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I do not qualify for SMC s because my PTSD is secondary to my TBI


I just learned something from a vso, and I'm checking it. I have always found that I get really good advice on this site thank you all

I have a PTSD rating of 70% which gives me tdiu and is permanent and total. I have a TBI rating of 70%.

I do not qualify for SMC s because the PTSD is secondary to the TBI. Is this correct?

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Please read this BVA case In part: In sum, the Veteran's headaches and cognitive deficits, recently attributed to a TBI, and PTSD result from one of the same in- service injuries/incidents (

Stop for a moment and play Transactional Analysis. I love TA. He said... "I have a PTSD rating of 70% which gives me tdiu and is permanent and total." Okay. First ,we know he thinks  he's P&T TDIU

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No.   You may not qualify ONE way, (100 plus an additional 60, "seperate and distinct", or statuatory SMC S, because the secondary is not "seperate and distinct), but you may qualify other ways. 

For example, you may qualify due to "housebound in fact" if your doc says you are substantially confined to your premesis.  Further, you could still get statuatory smc s, if you got another rating "seperate and distinct" combining to 60 percent.  

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Please read this BVA case

In part:

In sum, the Veteran's headaches and cognitive deficits, recently 
attributed to a TBI, and PTSD result from one of the same in-
service injuries/incidents (in-service motor vehicle accident and 
concussion) and, although some of the emotional and behavioral 
symptoms associated with the TBI and PTSD overlap, the Veteran's 
headaches and cognitive deficits are post-concussive in nature 
and therefore separate and distinct from his stressor-induced 
psychiatric disability.  Inasmuch as the previously noted 70 
percent evaluation does not contemplate those headaches or 
cognitive deficits, the criteria for entitlement to a separate 
rating therefor are met.  The evidence in this case supports the 
Veteran's claim.  


A separate rating for residuals of a TBI is granted subject to 
statutory and regulatory provisions governing the payment of 
monetary benefits."



(a separate rating from the 70% PTSD)

They might have committed a CUE-mght- can you scan and attach the decision?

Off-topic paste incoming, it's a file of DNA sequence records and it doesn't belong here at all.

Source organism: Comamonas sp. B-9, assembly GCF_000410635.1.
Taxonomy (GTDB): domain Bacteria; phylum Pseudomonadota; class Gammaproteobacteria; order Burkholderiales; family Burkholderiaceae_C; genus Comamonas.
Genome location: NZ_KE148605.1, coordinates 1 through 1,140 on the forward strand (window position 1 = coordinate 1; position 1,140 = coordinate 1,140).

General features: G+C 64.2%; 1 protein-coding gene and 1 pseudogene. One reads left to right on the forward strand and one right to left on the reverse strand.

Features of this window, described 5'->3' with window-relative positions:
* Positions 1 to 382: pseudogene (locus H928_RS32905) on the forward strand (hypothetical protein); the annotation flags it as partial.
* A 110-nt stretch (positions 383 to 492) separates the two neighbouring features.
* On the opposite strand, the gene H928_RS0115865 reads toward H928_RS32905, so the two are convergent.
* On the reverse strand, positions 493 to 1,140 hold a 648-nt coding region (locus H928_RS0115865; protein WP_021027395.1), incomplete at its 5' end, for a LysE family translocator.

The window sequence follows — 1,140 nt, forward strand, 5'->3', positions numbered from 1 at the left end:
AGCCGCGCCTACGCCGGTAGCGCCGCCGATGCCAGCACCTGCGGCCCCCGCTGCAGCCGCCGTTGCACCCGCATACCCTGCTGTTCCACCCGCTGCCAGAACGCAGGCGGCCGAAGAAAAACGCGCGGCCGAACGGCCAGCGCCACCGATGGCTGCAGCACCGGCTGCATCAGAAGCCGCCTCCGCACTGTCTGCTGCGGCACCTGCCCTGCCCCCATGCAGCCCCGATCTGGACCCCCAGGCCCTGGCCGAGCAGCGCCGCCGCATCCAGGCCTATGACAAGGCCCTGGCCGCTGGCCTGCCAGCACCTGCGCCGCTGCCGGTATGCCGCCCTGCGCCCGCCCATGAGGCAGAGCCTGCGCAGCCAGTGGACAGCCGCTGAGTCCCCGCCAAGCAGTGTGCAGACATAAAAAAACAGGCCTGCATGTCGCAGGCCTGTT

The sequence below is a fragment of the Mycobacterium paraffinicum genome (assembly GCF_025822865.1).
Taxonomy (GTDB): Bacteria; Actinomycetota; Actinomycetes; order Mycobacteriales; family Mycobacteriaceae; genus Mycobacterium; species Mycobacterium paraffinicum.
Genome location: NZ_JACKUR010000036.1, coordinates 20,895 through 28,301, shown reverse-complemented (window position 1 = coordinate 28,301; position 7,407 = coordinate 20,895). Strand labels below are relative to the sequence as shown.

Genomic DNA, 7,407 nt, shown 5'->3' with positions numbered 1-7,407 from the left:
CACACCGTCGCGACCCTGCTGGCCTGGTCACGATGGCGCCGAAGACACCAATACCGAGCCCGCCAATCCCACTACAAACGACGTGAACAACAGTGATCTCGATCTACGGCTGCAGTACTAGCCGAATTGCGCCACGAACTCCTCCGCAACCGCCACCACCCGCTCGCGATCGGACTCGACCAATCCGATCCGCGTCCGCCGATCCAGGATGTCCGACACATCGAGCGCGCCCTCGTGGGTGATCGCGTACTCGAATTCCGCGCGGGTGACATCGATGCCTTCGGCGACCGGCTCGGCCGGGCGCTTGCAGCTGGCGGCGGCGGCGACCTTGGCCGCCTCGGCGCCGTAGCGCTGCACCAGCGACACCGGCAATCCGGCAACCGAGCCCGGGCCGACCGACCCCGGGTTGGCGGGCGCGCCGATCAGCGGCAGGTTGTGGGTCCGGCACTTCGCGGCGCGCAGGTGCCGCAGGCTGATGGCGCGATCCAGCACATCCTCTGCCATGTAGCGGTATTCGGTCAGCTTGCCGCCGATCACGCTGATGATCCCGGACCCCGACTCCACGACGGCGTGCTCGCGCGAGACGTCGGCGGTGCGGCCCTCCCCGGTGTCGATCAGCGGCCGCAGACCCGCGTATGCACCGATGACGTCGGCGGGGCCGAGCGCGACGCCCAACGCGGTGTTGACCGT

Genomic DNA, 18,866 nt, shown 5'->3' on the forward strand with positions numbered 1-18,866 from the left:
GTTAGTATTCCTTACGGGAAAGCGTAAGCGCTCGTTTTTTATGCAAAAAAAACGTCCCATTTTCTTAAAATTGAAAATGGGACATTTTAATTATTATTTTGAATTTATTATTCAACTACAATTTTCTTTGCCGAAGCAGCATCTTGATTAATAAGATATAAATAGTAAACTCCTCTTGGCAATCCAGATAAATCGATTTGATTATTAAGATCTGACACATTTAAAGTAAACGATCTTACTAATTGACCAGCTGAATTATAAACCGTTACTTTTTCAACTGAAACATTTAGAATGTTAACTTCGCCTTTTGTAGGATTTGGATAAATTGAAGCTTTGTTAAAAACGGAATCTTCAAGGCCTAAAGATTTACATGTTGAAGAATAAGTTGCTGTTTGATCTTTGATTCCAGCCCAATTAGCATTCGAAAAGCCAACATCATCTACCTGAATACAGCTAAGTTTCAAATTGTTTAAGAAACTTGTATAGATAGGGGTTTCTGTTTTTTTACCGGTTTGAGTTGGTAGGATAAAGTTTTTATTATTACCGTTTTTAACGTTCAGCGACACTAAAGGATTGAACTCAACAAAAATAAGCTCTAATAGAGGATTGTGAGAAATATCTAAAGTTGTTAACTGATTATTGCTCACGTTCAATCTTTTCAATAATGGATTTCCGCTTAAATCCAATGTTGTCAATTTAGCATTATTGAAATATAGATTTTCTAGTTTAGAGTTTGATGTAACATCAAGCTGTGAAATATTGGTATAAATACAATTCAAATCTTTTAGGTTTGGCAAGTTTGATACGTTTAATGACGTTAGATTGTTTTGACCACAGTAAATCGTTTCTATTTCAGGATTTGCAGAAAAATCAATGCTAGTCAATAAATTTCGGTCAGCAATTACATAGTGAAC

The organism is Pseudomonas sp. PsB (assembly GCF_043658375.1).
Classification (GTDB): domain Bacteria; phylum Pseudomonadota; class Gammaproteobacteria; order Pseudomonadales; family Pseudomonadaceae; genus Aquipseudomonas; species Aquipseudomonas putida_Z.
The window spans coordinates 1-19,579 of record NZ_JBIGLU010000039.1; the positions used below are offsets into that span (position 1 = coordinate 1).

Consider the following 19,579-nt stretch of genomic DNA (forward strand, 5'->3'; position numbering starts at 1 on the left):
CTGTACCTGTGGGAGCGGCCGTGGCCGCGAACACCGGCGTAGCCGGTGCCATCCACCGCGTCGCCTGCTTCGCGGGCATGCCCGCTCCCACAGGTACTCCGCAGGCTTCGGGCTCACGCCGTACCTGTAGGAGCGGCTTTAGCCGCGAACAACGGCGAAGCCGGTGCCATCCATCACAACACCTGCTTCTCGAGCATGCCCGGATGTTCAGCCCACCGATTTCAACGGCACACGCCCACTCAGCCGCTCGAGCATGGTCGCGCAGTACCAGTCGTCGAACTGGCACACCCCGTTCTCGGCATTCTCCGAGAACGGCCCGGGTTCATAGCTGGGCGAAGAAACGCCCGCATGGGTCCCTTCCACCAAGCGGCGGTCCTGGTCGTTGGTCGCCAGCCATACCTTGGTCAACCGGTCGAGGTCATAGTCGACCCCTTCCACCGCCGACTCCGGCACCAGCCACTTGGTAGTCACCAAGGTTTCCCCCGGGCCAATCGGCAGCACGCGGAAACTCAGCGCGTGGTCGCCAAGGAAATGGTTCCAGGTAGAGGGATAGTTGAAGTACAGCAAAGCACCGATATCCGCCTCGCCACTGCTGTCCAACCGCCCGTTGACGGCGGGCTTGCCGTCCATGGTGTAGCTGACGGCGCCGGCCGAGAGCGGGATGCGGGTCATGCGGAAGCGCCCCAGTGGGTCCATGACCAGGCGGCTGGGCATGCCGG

We need to see their complete rationale, and the evidence list, and the date-

Your  C & P exam might have been one of those bogus TBI exams they got caught doing some years ago.

Cover your  C file #, name, prior to scanning it.


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Anne Linscott, Attorney

Veterans with TBI – How to Get Secondary Service Connection for Certain Conditions

May 6, 2016/in General /by Anne Linscott, Attorney

What are the Secondary Conditions?

Traumatic Brain Injury (TBI) is the physical, cognitive and/or behavioral/emotional residual disability that results from an event of external force that causes a brain injury. In addition to these different residuals, it is possible that a veteran may have a separate diagnosable condition that is considered to be a secondary result of TBI. In December of 2013, the regulation on secondary service connection was changed to establish a connection between Traumatic Brain Injury (TBI) and certain illnesses. The full regulation can be found here. According to that regulation, as long as there is no clear evidence to the contrary, the following five conditions are held to be a secondary result of TBI:

  1. Parkinsonism (including Parkinson’s Disease) – following moderate or severe TBI
  2. Unprovoked Seizures – following moderate or severe TBI
  3. Dementias (presenile dementia of the Alzheimer’s type, frontotemporal dementia, and dementia with Lewy bodies) – IF the condition manifests within 15 years following moderate or severe TBI.
  4. Depression – IF the condition manifests within 3 years of moderate or severe TBI, or within 12 months of mild TBI.
  5. Disease of Hormone Deficiency (resulting from hypothalamo-pituitary changes) – IF the condition manifests within 12 months of moderate or severe TBI.

Entitlement to secondary service connection for one of the above five conditions, depends on the severity of the TBI and also depends on the period of time between the TBI and the onset of the secondary condition (when the secondary condition manifests). If a veteran’s TBI is of the required severity, and his secondary condition manifests within the required time period, then no medical opinion is needed to determine whether the secondary condition is associated with TBI. If the TBI severity requirement and the time period for manifesting is met, then the above five conditions are automatically associated with TBI.

How the VA Determines TBI Severity

As mentioned above, in order to receive secondary service connection for one of the five included conditions WITHOUT needing a medical opinion, the TBI must be of a certain severity. In looking at this requirement, the VA cares about the INITIAL severity of the TBI. The following table is how the VA evaluates the initial severity of a TBI:

Mild Moderate Severe
Normal structural imaging Normal or abnormal structural imaging Normal or abnormal structural imaging.
LOC = 0-30 min LOC > 30 min and < 24 hours LOC > 24 hrs.
AOC = a moment up to 24 hrs AOC > 24 hours. Severity based on other criteria.
PTA = 0-1 day PTA > 1 and < 7 days PTA > 7 days.